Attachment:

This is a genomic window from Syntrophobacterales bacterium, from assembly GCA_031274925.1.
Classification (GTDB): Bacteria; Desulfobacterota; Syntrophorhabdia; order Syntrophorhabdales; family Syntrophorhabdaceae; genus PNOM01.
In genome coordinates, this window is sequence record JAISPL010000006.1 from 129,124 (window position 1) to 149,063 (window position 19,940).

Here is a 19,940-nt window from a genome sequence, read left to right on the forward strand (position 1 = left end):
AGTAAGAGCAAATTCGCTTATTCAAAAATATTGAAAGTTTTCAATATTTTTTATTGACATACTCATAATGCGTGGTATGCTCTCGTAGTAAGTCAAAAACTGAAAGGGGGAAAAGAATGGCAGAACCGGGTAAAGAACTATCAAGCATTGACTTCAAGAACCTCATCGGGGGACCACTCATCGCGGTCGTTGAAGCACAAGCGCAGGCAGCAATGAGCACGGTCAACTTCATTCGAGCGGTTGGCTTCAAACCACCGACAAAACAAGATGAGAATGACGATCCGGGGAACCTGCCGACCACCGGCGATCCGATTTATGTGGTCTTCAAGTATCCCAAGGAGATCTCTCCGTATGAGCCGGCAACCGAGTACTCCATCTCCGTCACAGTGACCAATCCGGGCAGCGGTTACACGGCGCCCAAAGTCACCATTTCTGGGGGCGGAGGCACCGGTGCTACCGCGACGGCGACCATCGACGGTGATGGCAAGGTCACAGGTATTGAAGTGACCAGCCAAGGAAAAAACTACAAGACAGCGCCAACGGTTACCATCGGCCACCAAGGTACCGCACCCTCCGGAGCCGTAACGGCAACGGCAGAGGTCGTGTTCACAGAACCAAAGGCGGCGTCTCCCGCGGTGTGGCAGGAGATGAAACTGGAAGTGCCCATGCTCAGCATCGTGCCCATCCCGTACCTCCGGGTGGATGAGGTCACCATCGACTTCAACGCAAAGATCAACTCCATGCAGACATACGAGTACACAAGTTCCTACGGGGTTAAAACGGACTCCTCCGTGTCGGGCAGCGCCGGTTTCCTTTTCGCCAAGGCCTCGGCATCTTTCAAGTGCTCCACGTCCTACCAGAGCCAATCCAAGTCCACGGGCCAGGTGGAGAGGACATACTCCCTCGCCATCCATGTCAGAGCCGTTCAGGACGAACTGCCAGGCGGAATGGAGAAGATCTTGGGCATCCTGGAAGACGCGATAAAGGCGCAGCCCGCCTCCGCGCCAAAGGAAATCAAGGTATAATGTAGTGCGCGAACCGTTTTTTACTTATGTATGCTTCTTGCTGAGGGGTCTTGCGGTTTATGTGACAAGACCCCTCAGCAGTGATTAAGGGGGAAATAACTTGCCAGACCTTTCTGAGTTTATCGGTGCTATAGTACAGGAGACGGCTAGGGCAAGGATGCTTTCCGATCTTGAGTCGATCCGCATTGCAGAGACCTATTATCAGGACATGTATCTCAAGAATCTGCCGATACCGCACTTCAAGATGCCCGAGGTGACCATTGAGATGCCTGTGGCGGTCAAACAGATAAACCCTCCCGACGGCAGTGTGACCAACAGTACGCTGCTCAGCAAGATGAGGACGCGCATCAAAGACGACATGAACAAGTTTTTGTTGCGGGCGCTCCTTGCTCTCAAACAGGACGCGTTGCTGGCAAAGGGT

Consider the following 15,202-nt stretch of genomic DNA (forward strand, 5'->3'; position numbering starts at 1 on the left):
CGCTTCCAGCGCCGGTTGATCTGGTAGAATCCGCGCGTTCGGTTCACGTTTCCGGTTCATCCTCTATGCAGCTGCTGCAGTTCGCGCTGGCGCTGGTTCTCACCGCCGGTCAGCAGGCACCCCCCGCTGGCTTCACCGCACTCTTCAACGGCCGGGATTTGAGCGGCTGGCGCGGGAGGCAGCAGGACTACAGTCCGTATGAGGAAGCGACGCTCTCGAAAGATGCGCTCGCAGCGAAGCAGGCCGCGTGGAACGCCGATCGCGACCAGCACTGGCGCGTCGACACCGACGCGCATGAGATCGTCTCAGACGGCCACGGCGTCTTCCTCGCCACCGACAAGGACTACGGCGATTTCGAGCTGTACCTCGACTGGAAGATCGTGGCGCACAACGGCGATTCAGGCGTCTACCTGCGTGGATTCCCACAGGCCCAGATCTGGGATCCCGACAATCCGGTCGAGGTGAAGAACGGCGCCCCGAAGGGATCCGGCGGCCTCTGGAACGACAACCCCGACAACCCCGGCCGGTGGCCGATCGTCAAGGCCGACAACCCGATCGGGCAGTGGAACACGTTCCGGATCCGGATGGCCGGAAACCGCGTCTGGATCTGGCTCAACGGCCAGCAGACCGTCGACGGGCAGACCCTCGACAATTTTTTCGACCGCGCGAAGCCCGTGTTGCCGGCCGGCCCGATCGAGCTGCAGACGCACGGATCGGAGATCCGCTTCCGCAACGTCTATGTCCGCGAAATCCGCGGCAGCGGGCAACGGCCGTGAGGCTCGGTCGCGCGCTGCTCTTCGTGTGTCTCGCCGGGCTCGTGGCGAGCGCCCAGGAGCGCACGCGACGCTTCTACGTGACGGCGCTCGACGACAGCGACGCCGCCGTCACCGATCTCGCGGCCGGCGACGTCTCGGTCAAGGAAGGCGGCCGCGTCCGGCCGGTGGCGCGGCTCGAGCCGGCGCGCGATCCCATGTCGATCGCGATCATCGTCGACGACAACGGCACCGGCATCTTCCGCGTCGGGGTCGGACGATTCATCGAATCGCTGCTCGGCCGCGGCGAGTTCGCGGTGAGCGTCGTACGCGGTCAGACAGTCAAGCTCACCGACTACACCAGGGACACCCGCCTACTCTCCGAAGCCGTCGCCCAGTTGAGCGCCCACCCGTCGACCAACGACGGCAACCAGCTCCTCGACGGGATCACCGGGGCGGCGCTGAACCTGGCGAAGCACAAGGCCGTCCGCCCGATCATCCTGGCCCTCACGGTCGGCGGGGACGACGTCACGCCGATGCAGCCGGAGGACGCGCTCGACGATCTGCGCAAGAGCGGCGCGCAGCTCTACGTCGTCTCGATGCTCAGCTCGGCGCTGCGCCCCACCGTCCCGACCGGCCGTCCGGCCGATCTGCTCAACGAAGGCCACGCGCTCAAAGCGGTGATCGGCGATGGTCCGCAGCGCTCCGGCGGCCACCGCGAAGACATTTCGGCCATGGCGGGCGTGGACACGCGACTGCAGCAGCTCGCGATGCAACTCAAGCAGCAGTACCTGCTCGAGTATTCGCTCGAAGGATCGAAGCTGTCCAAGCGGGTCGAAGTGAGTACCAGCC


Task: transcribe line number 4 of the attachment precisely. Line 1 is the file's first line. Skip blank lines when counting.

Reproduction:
Here is a 19,940-nt window from a genome sequence, read left to right on the forward strand (position 1 = left end):